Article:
Rocket Lab Electron Launches ACS3 Solar Sail Mission

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NASA Launches Solar Sail Mission

A groundbreaking new experimental mission led by NASA is currently in orbit, with the aim of utilizing photons from the Sun to propel the spacecraft to higher altitudes. This innovative project, known as the Advanced Composite Solar Sail System (ACS3), is set to be launched on Tuesday from Rocket Lab’s Launch Complex 1 on the Mahia Peninsula of New Zealand.

Testing New Materials and Deployable Structures

The primary objective of NASA’s ACS3 mission is to test novel materials and deployable structures for solar sail propulsion systems. This includes the deployment of new composite booms that will facilitate the unfurling of the solar sail once it reaches orbit. These composite booms are constructed from a polymer material, offering a delicate balance of lightweight properties with stiffness and resistance to bending and warping under varying temperature conditions.

Functioning similarly to a sailboat’s boom, these composite structures are designed to harness the propulsive force of sunlight instead of wind. Once fully deployed, the solar sail will span an impressive 30 feet (9 meters) per side.

The Power of Solar Sails

Solar sails operate by harnessing the momentum of photons emitted by the Sun, which generate small bursts of propulsion that drive the spacecraft further away from the star. By surpassing the drag from Earth’s atmosphere, a spacecraft equipped with a solar sail has the potential to achieve significant altitudes.

Rocket Lab’s Electron rocket will dispatch the cubesat to an orbit approximately 600 miles (966 kilometers) above Earth, roughly double the altitude of the International Space Station. At this height, the solar sail will have the necessary altitude to ascend and overcome atmospheric drag using the gentle force of sunlight, which is roughly equivalent to the weight of a paperclip resting on your palm.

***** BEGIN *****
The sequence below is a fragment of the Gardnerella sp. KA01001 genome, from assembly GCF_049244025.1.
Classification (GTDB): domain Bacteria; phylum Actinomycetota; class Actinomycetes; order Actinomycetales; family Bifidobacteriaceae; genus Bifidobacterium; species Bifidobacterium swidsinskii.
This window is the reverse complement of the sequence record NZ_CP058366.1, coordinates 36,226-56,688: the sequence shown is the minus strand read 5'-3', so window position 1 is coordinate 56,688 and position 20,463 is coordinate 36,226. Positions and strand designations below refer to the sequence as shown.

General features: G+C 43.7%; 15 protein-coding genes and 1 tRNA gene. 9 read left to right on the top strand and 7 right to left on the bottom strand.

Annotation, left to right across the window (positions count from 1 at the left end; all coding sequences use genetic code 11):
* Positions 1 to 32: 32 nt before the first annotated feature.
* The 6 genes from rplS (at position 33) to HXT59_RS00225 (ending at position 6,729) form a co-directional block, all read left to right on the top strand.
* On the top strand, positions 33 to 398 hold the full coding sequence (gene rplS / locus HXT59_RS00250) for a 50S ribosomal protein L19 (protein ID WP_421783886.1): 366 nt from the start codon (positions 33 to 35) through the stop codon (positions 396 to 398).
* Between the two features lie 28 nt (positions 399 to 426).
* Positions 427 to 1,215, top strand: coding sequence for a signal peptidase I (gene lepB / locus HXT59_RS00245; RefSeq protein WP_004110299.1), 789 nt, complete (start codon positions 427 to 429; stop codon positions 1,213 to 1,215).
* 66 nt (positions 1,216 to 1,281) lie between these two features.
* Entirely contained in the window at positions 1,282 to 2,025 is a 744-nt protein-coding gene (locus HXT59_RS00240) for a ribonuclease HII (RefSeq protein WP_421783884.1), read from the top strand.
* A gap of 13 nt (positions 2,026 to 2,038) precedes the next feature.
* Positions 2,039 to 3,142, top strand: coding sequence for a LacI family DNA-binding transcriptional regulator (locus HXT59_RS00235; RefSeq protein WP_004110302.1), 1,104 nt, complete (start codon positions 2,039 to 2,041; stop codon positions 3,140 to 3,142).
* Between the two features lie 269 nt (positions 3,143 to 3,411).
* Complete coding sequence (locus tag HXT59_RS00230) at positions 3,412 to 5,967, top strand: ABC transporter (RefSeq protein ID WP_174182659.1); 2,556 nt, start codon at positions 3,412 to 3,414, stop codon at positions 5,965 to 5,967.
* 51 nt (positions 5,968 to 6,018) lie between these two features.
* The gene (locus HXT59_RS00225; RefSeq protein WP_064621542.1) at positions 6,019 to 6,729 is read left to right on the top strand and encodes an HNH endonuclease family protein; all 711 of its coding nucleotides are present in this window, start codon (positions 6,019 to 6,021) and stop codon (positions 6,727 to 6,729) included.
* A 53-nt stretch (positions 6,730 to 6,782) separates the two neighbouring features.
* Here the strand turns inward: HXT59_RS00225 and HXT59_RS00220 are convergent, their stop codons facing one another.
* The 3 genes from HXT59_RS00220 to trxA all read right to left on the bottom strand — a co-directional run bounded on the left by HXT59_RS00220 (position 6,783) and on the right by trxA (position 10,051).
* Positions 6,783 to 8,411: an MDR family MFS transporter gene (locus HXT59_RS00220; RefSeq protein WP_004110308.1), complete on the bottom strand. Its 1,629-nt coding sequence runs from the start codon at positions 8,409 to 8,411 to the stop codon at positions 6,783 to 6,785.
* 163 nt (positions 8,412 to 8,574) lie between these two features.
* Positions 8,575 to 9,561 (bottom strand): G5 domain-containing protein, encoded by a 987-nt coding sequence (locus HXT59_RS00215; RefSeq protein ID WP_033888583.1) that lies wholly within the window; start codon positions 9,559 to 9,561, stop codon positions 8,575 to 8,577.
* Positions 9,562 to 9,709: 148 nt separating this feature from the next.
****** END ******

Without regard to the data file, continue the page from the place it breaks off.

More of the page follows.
Innovations in Reusability

In a parallel demonstration of innovation, Rocket Lab is set to reuse an Electron booster for the first time in the upcoming launch. Known as the “Beginning Of The Swarm” mission, this launch event will feature a booster that has already been utilized in a prior mission.

Following the successful recovery of the booster from the “Four Of A Kind” mission on January 31, Rocket Lab has been actively exploring the reusability of its Electron rocket. By repurposing the recovered booster for another flight, the company is pushing the boundaries of rocket reusability in an effort to compete with industry giant SpaceX.

As part of this mission, the Electron rocket will also deploy NEONSAT-1, an Earth observation satellite developed for the Korea Advanced Institute of Science and Technology.

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Chris Jones

Hey there! 👋 I'm Chris, 34 yo from Toronto (CA), I'm a journalist with a PhD in journalism and mass communication. For 5 years, I worked for some local publications as an envoy and reporter. Today, I work as 'content publisher' for InformOverload. 📰🌐 Passionate about global news, I cover a wide range of topics including technology, business, healthcare, sports, finance, and more. If you want to know more or interact with me, visit my social channels, or send me a message.
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